By George B. Kauffman

Shenandoah: A Story of Conservation and Betrayal by Sue Eisenfeld. University of Nebraska Press, $19.95 (paperback).

Award-winning writer, hiker and history lover Sue Eisenfeld grew up in my hometown of Philadelphia but has spent more than half her life in Virginia, where she resides with her husband, Neil Heinekamp, in Arlington. She studied natural resources at Cornell University and spent more than 20 years as a consultant in environmental policy and communications to assist federal agencies in Washington, D.C. She received her master of arts in writing degree from Johns Hopkins University in Baltimore, where she is now a faculty member in both the M.A. in writing and M.A. in science writing programs. She has also taught at the Writers Center and is a consultant with ICF International.

Eisenfeld has written about history, hiking, nature, culture, life, food, health, medicine, Civil War history, weather catastrophes, personal friendships and travel journeys. Her writings have appeared in the New York Times, the Washington Post, the Washingtonian, the Gettysburg Review, the Potomac Review, Still: The Journal, the Blue Lyra Review, Hunger Mountain, Virginia Living, Blue Ridge Country and other publications. She is a three-time fellow at the Virginia Center for the Creative Arts. Her essays have been listed among the notable essays of the year in The Best American Essays (2009, 2010, 2013).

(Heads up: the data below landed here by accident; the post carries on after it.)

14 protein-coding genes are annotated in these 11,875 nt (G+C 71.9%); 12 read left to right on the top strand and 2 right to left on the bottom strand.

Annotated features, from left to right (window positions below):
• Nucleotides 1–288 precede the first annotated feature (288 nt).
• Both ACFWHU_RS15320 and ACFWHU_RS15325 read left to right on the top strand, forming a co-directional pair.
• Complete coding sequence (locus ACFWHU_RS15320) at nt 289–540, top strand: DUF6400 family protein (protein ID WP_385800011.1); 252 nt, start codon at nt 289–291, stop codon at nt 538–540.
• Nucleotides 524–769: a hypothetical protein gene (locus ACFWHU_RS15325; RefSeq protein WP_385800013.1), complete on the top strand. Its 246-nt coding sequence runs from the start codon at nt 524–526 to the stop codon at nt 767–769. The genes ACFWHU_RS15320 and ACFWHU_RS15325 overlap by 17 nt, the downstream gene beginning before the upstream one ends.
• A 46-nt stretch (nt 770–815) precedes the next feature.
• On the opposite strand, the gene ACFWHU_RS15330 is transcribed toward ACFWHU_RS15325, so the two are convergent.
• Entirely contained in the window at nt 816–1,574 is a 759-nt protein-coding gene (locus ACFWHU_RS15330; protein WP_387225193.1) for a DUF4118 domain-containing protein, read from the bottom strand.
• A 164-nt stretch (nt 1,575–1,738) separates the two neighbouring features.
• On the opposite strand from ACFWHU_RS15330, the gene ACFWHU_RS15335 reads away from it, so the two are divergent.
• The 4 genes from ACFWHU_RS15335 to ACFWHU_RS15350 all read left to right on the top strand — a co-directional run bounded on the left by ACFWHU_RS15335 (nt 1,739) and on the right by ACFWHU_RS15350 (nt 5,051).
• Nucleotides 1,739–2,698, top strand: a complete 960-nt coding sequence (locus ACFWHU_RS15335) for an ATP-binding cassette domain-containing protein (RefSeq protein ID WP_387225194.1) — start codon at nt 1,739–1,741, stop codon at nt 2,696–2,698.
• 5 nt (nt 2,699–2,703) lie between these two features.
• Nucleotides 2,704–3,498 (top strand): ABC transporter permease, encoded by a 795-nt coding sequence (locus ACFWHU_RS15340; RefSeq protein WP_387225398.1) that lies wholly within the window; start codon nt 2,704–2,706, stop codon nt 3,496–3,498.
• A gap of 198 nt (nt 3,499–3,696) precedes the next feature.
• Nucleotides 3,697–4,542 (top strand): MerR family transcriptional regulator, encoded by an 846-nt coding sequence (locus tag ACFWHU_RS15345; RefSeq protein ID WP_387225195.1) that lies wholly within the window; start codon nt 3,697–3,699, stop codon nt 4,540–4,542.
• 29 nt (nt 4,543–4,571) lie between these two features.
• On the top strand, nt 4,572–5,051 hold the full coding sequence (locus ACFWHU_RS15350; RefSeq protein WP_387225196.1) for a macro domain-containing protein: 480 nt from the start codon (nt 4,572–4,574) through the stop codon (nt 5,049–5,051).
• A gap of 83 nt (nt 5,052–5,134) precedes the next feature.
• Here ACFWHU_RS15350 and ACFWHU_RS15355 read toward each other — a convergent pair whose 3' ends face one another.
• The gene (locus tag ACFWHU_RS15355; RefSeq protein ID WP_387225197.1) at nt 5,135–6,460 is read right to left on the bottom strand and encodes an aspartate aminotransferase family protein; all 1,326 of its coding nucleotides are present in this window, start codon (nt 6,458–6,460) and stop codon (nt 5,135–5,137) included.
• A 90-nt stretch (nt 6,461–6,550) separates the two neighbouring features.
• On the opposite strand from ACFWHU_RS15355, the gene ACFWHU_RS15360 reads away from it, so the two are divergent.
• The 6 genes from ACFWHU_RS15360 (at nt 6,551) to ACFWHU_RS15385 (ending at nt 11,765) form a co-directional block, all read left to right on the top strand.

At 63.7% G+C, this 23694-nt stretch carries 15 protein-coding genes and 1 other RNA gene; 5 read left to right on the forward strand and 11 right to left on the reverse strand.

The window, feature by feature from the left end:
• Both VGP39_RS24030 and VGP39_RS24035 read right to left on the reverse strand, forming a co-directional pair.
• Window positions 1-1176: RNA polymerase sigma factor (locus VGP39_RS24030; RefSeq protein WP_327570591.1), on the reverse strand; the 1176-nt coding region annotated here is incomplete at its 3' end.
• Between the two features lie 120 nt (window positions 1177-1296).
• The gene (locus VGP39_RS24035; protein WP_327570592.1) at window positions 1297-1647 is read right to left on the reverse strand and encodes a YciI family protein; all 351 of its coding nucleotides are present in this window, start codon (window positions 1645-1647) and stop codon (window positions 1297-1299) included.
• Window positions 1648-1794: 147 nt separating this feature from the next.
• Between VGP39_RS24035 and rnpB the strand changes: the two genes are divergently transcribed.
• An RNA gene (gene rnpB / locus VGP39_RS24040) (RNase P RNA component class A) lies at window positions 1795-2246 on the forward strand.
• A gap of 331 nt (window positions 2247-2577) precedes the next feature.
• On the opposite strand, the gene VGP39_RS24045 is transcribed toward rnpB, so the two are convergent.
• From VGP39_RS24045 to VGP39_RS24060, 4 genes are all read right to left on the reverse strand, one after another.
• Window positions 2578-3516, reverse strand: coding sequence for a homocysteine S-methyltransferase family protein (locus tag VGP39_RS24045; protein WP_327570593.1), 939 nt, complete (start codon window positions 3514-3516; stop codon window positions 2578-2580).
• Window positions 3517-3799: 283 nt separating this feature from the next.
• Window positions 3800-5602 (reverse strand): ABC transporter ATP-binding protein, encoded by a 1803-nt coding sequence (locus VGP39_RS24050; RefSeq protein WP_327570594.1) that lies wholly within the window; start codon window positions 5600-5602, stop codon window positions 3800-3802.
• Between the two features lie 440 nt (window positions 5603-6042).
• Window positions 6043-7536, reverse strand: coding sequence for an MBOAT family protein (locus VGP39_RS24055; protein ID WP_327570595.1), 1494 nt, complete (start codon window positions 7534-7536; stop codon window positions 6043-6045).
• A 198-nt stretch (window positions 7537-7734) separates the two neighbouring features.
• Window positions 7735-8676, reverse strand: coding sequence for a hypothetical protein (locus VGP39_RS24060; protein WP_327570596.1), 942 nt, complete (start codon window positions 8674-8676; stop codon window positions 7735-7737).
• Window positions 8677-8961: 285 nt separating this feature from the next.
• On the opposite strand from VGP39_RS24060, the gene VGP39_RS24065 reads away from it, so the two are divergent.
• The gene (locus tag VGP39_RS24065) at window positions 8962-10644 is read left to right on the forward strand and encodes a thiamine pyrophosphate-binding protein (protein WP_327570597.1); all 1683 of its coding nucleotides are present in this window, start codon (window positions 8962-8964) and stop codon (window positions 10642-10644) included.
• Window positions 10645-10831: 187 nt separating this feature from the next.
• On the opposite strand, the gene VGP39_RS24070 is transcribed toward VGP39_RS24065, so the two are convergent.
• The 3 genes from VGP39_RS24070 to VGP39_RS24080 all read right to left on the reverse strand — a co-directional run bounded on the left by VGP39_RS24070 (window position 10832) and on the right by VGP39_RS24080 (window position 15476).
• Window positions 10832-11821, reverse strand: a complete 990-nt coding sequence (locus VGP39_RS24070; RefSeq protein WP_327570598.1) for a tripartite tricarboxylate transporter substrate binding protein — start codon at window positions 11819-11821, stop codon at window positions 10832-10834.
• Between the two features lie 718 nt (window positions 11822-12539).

Eisenfeld hiked in Shenandoah National Park in Virginia’s Blue Ridge Mountains for 15 years. Like many others, she was completely unaware of the disastrous history behind the park’s creation. In this deeply personal travel saga, she tells of her discovery of the relics and memories that several thousand of the mountain residents abandoned when the government used eminent domain to expropriate private property for public use with payment of compensation and remove people from their land to create the park.

With maps and notes from previous hikers, Eisenfeld and her husband hiked, backpacked and bushwhacked the land, seeking stories. The descendants recount memories of their ancestors “grieving themselves to death,” speaking of their people’s displacement from the land as an untold national tragedy.

Eisenfeld describes the turmoil of residents’ removal and the human face of the government officials supporting the park’s formation. In this conflict between conservation to benefit a nation and private land ownership, she examines her complicated personal relationship with the park. She heartrendingly portrays the people displaced when the Shenandoah National Park opened in 1935.